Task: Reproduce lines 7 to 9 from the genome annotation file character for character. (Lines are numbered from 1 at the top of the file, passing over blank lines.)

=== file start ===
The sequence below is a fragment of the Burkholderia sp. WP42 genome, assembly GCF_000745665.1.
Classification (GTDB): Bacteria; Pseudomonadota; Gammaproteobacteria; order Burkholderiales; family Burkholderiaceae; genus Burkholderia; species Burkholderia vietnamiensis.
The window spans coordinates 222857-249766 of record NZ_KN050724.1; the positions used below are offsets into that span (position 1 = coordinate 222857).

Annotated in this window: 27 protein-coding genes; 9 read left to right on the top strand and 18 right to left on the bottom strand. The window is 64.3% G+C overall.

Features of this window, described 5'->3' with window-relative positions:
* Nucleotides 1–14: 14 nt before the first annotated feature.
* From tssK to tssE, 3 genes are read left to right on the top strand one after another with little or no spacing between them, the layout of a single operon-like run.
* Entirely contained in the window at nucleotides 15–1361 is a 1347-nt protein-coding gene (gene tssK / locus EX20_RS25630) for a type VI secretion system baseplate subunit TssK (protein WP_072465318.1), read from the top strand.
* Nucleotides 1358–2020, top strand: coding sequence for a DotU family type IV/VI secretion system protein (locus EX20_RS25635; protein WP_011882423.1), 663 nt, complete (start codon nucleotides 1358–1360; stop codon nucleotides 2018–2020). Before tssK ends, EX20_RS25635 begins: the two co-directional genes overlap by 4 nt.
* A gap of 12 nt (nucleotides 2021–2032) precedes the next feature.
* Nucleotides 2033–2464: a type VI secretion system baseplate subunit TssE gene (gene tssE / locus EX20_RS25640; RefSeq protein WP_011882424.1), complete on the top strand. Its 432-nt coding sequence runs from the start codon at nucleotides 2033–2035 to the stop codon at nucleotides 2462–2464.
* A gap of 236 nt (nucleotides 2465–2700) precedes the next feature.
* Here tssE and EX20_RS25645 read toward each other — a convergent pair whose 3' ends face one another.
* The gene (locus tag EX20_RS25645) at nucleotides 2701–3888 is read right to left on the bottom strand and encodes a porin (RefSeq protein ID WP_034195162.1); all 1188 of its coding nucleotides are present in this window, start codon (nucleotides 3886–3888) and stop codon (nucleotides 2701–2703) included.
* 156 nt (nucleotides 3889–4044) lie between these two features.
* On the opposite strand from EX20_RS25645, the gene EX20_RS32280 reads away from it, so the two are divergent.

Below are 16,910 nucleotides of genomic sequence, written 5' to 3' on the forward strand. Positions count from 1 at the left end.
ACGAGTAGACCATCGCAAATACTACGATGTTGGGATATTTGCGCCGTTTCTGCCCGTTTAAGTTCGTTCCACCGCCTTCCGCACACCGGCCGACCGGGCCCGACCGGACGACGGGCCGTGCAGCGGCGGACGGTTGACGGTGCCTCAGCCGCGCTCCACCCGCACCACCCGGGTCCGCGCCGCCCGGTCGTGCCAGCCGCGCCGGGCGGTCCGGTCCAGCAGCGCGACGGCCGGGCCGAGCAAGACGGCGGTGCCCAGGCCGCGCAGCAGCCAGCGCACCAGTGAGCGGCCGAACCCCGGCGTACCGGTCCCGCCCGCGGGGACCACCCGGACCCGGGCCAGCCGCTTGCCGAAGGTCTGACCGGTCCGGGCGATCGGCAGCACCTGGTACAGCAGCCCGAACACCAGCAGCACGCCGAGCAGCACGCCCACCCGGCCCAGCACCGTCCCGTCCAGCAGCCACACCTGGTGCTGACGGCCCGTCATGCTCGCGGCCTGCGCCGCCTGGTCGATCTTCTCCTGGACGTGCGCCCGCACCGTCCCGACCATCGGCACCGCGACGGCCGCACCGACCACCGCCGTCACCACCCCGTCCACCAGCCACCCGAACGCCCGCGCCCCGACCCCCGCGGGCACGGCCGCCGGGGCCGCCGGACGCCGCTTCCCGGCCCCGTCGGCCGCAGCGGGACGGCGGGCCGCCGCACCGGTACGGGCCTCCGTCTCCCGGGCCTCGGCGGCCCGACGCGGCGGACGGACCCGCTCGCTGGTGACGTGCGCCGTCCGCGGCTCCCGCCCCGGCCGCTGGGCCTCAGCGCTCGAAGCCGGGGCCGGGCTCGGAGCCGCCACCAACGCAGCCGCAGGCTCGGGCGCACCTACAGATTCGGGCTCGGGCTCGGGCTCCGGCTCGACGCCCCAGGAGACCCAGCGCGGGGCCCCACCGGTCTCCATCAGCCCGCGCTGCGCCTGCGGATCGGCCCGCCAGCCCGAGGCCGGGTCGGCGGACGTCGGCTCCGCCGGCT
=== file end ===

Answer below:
* From tssK to tssE, 3 genes are read left to right on the top strand one after another with little or no spacing between them, the layout of a single operon-like run.
* Entirely contained in the window at nucleotides 15–1361 is a 1347-nt protein-coding gene (gene tssK / locus EX20_RS25630) for a type VI secretion system baseplate subunit TssK (protein WP_072465318.1), read from the top strand.
* Nucleotides 1358–2020, top strand: coding sequence for a DotU family type IV/VI secretion system protein (locus EX20_RS25635; protein WP_011882423.1), 663 nt, complete (start codon nucleotides 1358–1360; stop codon nucleotides 2018–2020). Before tssK ends, EX20_RS25635 begins: the two co-directional genes overlap by 4 nt.